Sunday, September 29, 2013

Big Brother is Watching you, Part 2

Part 2

Although data storage is certainly an on-going goal of the NSA, a more likely immediate use may very well be brute-force hacks of encryption, which is an extremely computation-intensive endeavor.

All modern communications are encrypted.  The NSA is very interested in defeating encryption, and has a facility in TN engaged in the “High Productivity Computing System Program” that concentrates on that one goal.  The immediate official goal of the program is to design a computer capable of petaflop speed – that is, one quadrillion operations per second.  

Major progress on defeating encryption has already been made.

Note the mention of NSA “backdoors” in commercial encryption.  Scary, isn’t it?

Of course, technology changes very quickly.  New methods of encryption are being written all the time.  The NSA will of course try to defeat any new methods of encryption.  Assuming brute-force hacks, that is going to take considerable computer capacity.

With all due respect to Moore’s Law, there are limits to computational speed.  That is, using conventional technology.

The new frontier may be Quantum Computing.  A good video explaining the basics of quantum computing is here …

Before you assume it’s an entirely theoretical, consider that Quantum Computers are already being made.

The NSA manufactures it's own chips (as does Google and others who place a premium on security). 

OK, the NSA has super-computers, is developing even more-powerful computers, has an unlimited budget, and operates in secret with little or no oversight. Why should I care?

Sunday, September 22, 2013

Big Brother is Watching You

Preamble:  I am not a Data Scientist, or a Computer Expert, or a Data Security Expert.  I’m just a small-town accountant with an interest in computers. I also read a lot.  My goal in this blog is to codify my readings regarding current events, to begin a conversation regarding our expectations of privacy and 4th Amendment rights, and to provide you with links to the sources used, so that you can judge the source’s credibility for yourself.

Part 1
This month, the new NSA Utah Data Center comes on line.  The NSA has other facilities, including a 28 acre site near Baltimore.  But the Utah facility is remarkable, even by Google or Apple standards.
The $2B Utah facility includes 1 million square feet of space, with 100,000 square feet (officially, possibly more) dedicated to a server farm.   The Data Center will be almost entirely self-sufficient.  Security is state of the art, and includes a fence capable of stopping a 15,000 pound vehicle traveling at 50 mph.
Even more impressive is the computer capacity of the data center.  Computers consume power and generate heat.  100,000 square feet of rack-mounted computers consume lots of power, and generate lots of heat.  This Data Center will have its own electrical generator, producing 65 Mw of power.  To put that in perspective, the average home consumes about 1kWh of power.  So, a 65 Mw generator is capable of powering 65,000 houses.  The Data Center will consume 1.5 million gallons of water daily for cooling.  The NSA’s own description is here …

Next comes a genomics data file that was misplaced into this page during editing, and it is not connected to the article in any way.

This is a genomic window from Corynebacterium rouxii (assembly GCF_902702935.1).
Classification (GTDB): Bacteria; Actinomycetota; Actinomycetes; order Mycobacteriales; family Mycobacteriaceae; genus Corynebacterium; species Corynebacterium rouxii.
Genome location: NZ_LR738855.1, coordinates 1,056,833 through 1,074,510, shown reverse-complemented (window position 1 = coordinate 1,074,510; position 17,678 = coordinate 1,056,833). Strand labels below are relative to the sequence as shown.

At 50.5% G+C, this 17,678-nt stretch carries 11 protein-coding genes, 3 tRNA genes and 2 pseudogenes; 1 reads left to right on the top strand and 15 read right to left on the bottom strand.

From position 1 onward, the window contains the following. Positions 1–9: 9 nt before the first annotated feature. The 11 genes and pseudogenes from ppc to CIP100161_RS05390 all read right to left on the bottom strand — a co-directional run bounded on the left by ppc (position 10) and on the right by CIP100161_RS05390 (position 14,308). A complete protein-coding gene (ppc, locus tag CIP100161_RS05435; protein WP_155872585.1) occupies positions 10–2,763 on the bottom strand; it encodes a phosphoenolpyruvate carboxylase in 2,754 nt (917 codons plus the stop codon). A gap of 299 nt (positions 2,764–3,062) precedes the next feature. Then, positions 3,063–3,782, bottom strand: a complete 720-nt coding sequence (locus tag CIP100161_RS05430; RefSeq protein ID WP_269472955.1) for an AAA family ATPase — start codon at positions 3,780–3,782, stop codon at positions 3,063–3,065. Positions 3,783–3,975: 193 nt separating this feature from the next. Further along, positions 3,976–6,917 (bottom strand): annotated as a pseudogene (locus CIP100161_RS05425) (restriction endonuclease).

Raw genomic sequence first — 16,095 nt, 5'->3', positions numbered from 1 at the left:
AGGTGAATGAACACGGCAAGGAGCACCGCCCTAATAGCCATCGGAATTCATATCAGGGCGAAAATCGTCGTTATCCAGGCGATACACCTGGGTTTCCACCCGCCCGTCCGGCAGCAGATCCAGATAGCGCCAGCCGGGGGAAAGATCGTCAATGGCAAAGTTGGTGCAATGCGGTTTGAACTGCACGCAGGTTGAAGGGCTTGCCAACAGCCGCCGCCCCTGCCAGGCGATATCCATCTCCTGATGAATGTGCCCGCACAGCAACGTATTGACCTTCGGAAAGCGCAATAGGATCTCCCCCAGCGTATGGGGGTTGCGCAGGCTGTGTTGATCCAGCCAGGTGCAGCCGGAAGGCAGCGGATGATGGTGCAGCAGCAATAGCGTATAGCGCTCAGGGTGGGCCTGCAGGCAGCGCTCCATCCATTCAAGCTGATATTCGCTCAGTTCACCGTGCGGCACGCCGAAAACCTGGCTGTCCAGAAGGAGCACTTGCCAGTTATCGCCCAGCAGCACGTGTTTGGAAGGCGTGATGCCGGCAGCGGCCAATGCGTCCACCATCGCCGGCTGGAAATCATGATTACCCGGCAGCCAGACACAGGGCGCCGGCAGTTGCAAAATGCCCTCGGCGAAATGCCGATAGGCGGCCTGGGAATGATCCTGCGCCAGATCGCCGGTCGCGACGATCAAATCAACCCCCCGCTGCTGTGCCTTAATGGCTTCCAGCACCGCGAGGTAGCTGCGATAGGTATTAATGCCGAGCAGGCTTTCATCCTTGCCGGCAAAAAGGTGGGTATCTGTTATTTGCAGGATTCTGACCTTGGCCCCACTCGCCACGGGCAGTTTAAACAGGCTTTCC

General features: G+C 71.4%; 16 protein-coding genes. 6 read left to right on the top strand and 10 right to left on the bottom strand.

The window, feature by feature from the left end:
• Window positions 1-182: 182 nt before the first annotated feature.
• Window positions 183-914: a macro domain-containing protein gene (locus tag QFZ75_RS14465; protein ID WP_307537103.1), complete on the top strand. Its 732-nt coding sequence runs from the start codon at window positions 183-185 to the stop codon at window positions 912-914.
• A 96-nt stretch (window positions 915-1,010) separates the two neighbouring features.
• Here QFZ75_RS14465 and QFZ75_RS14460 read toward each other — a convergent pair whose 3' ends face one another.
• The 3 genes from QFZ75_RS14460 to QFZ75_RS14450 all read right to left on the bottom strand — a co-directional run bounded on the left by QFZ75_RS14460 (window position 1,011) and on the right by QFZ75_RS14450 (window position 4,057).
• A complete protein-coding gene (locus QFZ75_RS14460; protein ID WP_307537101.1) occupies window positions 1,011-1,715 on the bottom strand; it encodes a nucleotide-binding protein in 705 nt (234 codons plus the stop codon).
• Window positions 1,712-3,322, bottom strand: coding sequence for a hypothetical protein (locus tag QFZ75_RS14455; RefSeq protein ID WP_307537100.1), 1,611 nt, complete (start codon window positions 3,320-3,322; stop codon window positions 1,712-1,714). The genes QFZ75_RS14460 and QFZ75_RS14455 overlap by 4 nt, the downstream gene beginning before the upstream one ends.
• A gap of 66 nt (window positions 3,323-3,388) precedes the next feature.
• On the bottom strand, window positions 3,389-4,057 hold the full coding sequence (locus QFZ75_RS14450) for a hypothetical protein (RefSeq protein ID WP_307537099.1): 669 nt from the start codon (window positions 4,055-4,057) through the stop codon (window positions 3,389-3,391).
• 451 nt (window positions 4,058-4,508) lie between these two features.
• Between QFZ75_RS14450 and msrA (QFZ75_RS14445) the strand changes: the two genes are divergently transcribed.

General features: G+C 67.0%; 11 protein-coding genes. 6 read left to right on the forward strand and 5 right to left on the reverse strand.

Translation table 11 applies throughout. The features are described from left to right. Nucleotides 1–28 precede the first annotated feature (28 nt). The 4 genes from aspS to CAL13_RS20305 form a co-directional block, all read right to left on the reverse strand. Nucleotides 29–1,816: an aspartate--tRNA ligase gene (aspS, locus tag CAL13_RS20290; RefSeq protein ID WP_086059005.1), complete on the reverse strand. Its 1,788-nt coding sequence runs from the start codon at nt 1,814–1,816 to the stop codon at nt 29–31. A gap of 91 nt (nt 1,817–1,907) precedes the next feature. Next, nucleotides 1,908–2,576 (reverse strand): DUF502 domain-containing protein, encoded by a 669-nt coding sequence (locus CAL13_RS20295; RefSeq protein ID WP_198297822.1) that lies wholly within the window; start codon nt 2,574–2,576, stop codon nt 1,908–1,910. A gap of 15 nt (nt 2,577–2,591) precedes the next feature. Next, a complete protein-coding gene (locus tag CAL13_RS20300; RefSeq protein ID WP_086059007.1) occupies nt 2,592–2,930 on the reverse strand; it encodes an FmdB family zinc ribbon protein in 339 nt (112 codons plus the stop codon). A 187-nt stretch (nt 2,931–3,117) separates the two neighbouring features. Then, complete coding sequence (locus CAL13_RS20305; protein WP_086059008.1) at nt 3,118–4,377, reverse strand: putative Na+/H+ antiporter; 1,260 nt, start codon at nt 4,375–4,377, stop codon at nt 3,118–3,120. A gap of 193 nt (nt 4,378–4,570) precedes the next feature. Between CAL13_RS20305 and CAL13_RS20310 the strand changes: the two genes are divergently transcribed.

A March 2012 article in Wired speculated that the data storage capacity would be on the order of yottabytes (one yottabyte = one trillion terabytes), a capacity so large it is almost unimaginable.
However, more recent estimates put capacity in the range of 3-12 exabytes.  That’s still a lot of storage, equivalent to 24hr video and audio records of every person in the US for one year.  That estimate is also more in line with space and power specifications of the Utah facility.
So, what is the NSA going to do with all of those computers?  And why should I care? 
Stay tuned for Part 2.

Thursday, January 10, 2013

Remembering James Buchanan

James Buchanan, noted Economist, died yesterday at the age of 93.  To quote an editorial in the 1/10/13 issue of the WSJ:

Though a free-marketeer to his bones, [Buchanan] made his biggest mark and won the Nobel Prize in 1986 for his work studying economic incentives in government.

With Gordon Tullock, Buchanan developed what became known as “public choice theory”.  Buchanan described it as the application of the profit motive to government: “It presupposes that if there is value to be gained through politics, persons will invest resources in efforts to capture this value”. 

In other words, Buchanan theorized that public officials often act in their own self-interest rather than the public’s interest.

While that might seem a quaint notion to my younger readers, it was ground-breaking theory at the time.  I grew up in the 60’s, in Alabama. To paraphrase the Chinese proverb, they were indeed “interesting times”. Civil rights, Women’s rights, Vietnam, rampant drug use – so many social issues that roared to the forefront of American consciousness.  Previously, Americans really did believe that public officials were more nobly motivated and trustworthy than were business and other private-sector people.  We believed that public officials acted only in the public interest.

Then came Nixon.  Slowly, Americans woke up to the reality that public officials didn’t deserve our blind trust. 

Buchanan’s thoughts seem as relevant today as in 1986.  Witness the paralysis in Congress in its “handling” of the fiscal cliff.  It had nothing to do with serving the American people.  It was about political gamesmanship. 

 “The only thing new in this world is the history that you don’t know” … Harry S. Truman